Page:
by Alan Bleiman, MA, JD
Carol B. Simmons of Santa Barbara; Jackson Hole, Wyoming; and Dharamsala, India, made her transition on September 12 from Cottage Hospital. She had maintained a home in Santa Barbara beginning in 1993, when she moved here to be closer to our younger sister Joyce and mother Elle Bleiman.
Carol was my younger sister by 54 weeks. In our way, we were quite close — although I did try to kill her twice as a toddler and once again in a fight over car keys when I was 17; the latter effort was aborted when I slipped on a banana peel in a household hallway. Despite our closeness, I always judged her harshly. I went through NYU while she quit college to pursue romance with a guy I disliked; after graduation I discontinued using the drugs to which I’d introduced her. I became a drug rehab counselor to returning Vietnam vets while Carol dried bales of pot on the floor of her New York City apartment. I was intense, intellectual, and “socially conscious,” while Carol trotted — fancy-free — around the U.S. and Europe, savoring all types of experiences. How I loathed her irresponsibility while secretly envying her fearlessness!
While Joyce and I pursued conventional, suburban business and professional lives, Carol went on to break bones on the luge run of the St. Moritz Bobsled Club, establish herself as a ranking western rodeo competitor and certified South African bush guide, manage a co-op Zulu and Endobele village craft industries in apartheid South Africa and Zimbabwe, travel horseback among the Reindeer People of northern Mongolia and the Tibetan Plateau, and build a small home among Tibetan refugees in the Indian Himalayas. It was a far cry from her suburban New York roots.
Born and raised in New Rochelle, New York, Carol attended local schools and the University of Cincinnati pre-med program, which she did not complete. Strongly encouraged by our parents to make something of her life through suitable employment, she distinguished herself early by getting expelled from the Katharine Gibbs Secretarial School for refusing to wear white gloves and seamed silk stockings. She briefly worked in the Stock Exchange before managing to get hired as an assistant to producer and Bee Gees manager Robert Stigwood during the making of Saturday Night Fever. Two years later, she moved to Basel, Switzerland, her base as she traveled Europe for three years before returning to the States to marry a New York real estate man — Steven Leibler — and purchase the Painted Apple Ranch outside Jackson Hole, Wyoming. She remained married for 13 years.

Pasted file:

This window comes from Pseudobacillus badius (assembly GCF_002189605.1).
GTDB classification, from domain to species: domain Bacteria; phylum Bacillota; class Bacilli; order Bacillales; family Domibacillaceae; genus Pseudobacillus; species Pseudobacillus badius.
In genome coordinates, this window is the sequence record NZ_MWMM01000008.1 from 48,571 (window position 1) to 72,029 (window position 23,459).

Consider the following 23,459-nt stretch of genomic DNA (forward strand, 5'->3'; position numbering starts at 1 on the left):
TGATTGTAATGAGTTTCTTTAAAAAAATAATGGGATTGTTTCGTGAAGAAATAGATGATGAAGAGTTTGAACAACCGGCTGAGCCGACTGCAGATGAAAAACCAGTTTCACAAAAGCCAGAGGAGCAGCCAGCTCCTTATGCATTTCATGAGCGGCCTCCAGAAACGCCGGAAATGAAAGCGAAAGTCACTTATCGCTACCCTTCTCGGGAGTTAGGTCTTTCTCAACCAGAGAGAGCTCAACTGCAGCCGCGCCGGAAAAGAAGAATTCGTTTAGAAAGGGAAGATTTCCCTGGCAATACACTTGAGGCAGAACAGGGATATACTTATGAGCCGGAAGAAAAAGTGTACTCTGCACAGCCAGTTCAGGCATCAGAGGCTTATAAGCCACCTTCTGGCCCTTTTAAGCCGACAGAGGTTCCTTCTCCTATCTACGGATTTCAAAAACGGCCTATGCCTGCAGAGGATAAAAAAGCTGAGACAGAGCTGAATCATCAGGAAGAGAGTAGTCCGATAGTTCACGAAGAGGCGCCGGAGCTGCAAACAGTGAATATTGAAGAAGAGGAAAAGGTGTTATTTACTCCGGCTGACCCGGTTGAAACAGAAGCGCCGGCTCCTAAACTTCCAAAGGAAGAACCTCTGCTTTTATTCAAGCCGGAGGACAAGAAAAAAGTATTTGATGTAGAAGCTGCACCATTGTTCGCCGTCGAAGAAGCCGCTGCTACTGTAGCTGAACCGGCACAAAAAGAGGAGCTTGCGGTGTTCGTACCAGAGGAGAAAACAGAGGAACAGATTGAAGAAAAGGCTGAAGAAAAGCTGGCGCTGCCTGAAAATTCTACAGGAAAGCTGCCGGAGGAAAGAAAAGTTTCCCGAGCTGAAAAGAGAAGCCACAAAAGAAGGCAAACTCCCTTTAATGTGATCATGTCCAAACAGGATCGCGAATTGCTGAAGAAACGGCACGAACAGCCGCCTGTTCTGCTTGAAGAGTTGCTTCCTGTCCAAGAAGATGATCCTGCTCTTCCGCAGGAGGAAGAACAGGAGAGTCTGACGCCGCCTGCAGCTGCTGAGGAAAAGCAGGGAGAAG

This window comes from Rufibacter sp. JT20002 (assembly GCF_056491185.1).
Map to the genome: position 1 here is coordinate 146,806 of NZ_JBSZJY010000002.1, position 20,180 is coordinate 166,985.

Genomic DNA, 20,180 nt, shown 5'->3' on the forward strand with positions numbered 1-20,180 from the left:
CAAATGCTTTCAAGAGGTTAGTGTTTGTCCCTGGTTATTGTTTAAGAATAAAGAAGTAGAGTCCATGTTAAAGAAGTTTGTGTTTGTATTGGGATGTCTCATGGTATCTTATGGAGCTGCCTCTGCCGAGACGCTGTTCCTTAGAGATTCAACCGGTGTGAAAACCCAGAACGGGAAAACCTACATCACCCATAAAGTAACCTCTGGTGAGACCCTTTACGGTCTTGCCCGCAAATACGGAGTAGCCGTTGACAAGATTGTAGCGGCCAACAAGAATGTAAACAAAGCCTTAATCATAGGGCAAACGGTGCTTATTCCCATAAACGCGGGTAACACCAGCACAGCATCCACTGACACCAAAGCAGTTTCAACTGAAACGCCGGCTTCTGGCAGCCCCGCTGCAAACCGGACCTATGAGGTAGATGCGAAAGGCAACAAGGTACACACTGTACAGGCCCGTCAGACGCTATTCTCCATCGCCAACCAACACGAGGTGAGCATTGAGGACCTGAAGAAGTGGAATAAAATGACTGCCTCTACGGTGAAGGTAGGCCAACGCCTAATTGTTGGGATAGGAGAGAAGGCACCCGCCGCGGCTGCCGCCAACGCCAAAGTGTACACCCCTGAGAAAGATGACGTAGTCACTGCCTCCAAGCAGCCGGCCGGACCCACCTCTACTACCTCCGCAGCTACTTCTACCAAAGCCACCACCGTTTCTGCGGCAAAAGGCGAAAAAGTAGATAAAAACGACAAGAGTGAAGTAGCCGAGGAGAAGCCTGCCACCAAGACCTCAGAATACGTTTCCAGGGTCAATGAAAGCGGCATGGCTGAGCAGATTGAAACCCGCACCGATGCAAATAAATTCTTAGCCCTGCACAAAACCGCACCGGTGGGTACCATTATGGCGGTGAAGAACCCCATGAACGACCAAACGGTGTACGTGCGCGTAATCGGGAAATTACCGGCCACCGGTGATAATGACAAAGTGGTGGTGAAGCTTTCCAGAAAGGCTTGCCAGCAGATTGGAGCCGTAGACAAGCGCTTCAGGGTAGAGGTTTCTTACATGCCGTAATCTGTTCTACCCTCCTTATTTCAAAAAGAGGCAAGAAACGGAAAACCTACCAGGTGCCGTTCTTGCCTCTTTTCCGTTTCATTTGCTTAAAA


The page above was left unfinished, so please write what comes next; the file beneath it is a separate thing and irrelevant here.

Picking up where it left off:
From Jackson Hole, Carol traveled extensively and became entranced by Africa and its peoples. Through her association with the large, efficacious relief organization Operation Hunger, Carol helped Zulu and Endobele villagers market their basketry, rugs, and beadwork. She expanded her concern for and involvement in the plight of Africa’s dwindling cheetah population. During her time in Africa, she began an education in photography that she pursued professionally until her death.
During the past 15 years, Carol traveled throughout Asia, particularly devoting her attention to northern India, where she established strong relationships among the Tibetan refugee families. It seemed she was constantly coming or going, usually alone. With Carol, it was always some version of show and tell: “Come look at this (or that)!” She continually begged us to join her adventures: “Come meet His Holiness the Dalai Lama in Dharamsala!” “Come ride the Tibetan Plateau with me!”
“One of these days,” I’d promise, postponing another adventure.
In the meantime, my irresponsible, globe-trotting little sister went on to leave her indelible mark on countless lives. Sleeping in jeeps, trains, tents, yurts, and flea-ridden inns, she had countless friends among indigenous Africans, Wyoming cowboys, and homeless Tibetan refugees. Always there when needed, she was selflessly generous with her siblings. She also paid for the food, rents, medical care, and college tuitions of countless people. Since Carol suffered from clinical depression the majority of her life, her devotion to constant movement and her love for the culturally wrought faces of the Third World seemed essential to her survival.
At the end of her life, we came to know Carol in a new and crystallized way, piercing the veil that had prevented us from seeing her as the exceptional woman she was. Her life was a model of Jesus’ admonition regarding charity: “When you give, don’t let the right hand know what the left hand is doing.” We will miss her terribly, as will her friends at home and around the world. Her path was a great example to us all.
Carol’s photographic work can be accessed at cbsimmons.com. Donations may be made in Carol’s name to Oprah’s Angel Network at oprahsangelnetwork.org.